Research methods modules have long been among the most-hated modules for undergraduate students on social science degrees, and students’ anxiety towards them, especially quantitative methods, is well-documented. They are frequently taught in a theoretical, dry manner, and students complain that the content has nothing to do with the rest of their degree. The more self-aware teachers have noted that the training reflects a cycle of abuse: new lecturers inflict the same awful teaching on the next generation as they themselves received as students.
But it doesn’t have to be like this.
In a pilot study with 200 second-year undergraduates studying politics, students were introduced to research through real-world projects. With no prior training, students designed and carried out a real-world research project in the space of 11 weeks. They showed incredible dedication, worked very hard, and found some remarkable results (more about this in a moment).
Students had a weekly lecture that introduced an element of research design like formulating research questions, conducting a literature review, developing and testing hypotheses, and analysing and presenting results. They had a hands-on session in which they were introduced to qualitative methods like interviews, focus groups, and observation; and statistical analysis from descriptives through linear regression. They had project-based seminars where they received supervision on their progress, and they had additional clinics where they met with organisations and learned about research ethics.
Students chose topics submitted by public- and third-sector organisations based mostly around Nottingham. The topics proposed were questions to which the organisations had a genuine interest in the answer; most of the organisations did not have the research capacity to undertake the research themselves. Students worked in groups for research design, ethical approval, and data collection but wrote up their results individually.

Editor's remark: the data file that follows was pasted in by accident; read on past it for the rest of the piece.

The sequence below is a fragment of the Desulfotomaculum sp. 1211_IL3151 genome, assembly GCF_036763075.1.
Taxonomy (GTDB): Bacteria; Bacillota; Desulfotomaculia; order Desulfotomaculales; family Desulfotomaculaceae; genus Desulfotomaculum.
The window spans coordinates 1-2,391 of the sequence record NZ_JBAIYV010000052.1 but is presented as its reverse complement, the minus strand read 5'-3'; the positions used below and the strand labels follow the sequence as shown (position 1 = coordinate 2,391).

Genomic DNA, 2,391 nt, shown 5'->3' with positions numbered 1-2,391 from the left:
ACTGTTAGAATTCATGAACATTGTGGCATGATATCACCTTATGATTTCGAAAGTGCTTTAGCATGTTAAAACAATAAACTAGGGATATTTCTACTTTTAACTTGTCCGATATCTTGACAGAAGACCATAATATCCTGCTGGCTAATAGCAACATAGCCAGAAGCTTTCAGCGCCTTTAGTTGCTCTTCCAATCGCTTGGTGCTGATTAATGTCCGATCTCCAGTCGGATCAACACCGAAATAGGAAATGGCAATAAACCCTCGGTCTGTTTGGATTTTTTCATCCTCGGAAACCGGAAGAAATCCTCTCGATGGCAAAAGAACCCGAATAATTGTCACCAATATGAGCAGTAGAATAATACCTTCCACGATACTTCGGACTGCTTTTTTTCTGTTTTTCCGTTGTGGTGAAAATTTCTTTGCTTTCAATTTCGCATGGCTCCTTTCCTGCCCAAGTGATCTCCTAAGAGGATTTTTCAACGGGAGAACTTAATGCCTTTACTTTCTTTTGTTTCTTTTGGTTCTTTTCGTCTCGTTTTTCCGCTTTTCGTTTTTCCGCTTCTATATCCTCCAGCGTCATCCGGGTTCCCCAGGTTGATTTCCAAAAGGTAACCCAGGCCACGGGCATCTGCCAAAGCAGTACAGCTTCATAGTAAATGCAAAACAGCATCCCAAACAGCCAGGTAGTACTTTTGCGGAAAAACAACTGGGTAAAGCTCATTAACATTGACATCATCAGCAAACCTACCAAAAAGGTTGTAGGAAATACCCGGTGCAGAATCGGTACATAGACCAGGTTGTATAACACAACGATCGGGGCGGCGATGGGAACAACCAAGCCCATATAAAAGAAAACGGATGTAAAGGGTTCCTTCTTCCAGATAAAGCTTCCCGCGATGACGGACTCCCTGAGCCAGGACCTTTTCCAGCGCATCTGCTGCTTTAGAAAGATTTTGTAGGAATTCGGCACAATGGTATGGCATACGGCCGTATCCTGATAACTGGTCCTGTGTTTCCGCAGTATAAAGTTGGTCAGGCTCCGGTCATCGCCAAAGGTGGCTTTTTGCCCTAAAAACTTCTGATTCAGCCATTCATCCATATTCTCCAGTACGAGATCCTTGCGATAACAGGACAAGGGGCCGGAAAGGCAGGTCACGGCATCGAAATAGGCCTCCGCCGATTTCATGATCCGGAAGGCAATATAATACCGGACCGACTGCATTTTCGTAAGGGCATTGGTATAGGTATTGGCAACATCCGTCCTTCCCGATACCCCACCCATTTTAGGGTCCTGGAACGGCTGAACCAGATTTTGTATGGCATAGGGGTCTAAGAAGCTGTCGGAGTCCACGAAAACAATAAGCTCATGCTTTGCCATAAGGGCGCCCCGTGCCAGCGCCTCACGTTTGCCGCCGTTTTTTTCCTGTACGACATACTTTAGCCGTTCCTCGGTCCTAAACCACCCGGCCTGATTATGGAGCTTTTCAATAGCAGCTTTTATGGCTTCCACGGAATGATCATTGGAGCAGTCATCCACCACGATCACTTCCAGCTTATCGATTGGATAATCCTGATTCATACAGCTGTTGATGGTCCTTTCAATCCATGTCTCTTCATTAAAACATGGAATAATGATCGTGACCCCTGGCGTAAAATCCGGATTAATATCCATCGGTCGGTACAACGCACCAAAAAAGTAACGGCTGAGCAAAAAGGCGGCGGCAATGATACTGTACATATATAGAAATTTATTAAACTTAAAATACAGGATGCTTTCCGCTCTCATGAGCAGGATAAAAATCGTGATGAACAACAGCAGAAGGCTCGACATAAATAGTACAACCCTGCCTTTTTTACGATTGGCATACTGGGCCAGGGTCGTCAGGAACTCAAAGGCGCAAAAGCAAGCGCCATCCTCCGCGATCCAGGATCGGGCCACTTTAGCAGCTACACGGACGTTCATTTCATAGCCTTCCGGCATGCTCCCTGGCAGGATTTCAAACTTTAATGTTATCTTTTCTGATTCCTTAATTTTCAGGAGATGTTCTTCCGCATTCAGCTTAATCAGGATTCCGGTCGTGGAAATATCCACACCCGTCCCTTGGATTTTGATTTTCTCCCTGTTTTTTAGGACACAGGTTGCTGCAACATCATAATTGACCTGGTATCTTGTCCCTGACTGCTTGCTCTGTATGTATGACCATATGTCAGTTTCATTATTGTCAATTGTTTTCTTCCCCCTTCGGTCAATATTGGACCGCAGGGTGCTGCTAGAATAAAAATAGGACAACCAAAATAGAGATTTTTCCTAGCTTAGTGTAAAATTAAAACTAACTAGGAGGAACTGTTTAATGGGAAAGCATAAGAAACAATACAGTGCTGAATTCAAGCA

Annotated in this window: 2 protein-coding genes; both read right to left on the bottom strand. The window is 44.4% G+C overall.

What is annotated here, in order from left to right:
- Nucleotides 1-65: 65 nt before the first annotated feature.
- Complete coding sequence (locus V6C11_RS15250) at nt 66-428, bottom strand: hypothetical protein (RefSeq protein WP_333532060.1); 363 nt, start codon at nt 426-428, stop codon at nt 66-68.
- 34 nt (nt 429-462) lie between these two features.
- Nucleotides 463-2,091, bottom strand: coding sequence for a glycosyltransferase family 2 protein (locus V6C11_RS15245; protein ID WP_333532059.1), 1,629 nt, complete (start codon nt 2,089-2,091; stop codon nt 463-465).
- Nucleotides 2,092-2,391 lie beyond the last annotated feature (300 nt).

Some of the key findings were:
- Financial literacy is the key to financial inclusion: those suffering the most are least conversant in the options available to them; and there is a direct link between financial inclusion and employment status.
- Parents from all ethnic and socioeconomic backgrounds are well aware of the importance of involvement in their children’s education, but many feel limited by time and their own educational attainment.
- Increasing black and minority ethnicity (BME) voter turnout requires two-sided education: education of the BME population about how to vote and its importance; and education of politicians about how to engage with minority communities.
- BME respondents in Nottingham are more likely to hold a negative view of the police and are less likely to want to work in the police.
Some of the results have already had a real impact. For example, the findings of one team carrying out a feasibility study have convinced a large employer to begin the Living Wage certification process. Research undertaken on hate crime reporting has indicated a huge amount of underreporting by victims; this finding has been taken to the city police, who are using it in their efforts to re-design the victim experience after hate crime incidents. One student has used the research experience to gain a summer internship with Ofsted.
From being the most-hated module on the degree programme, the module has actually become some students’ favourite. Attendance and performance have increased, and the change in student engagement has been remarkable. While there are, of course, lessons to learn from the pilot, it shows that research methods can be engaging, relevant, and even fun.
In two upcoming blog posts, due out tomorrow and the day after, students who researched youth participation in politics present their findings – findings that politicians would do well to heed in the General Election 2015.
Dr Helen Williams is an Assistant Professor in the School of Politics and International Relations, University of Nottingham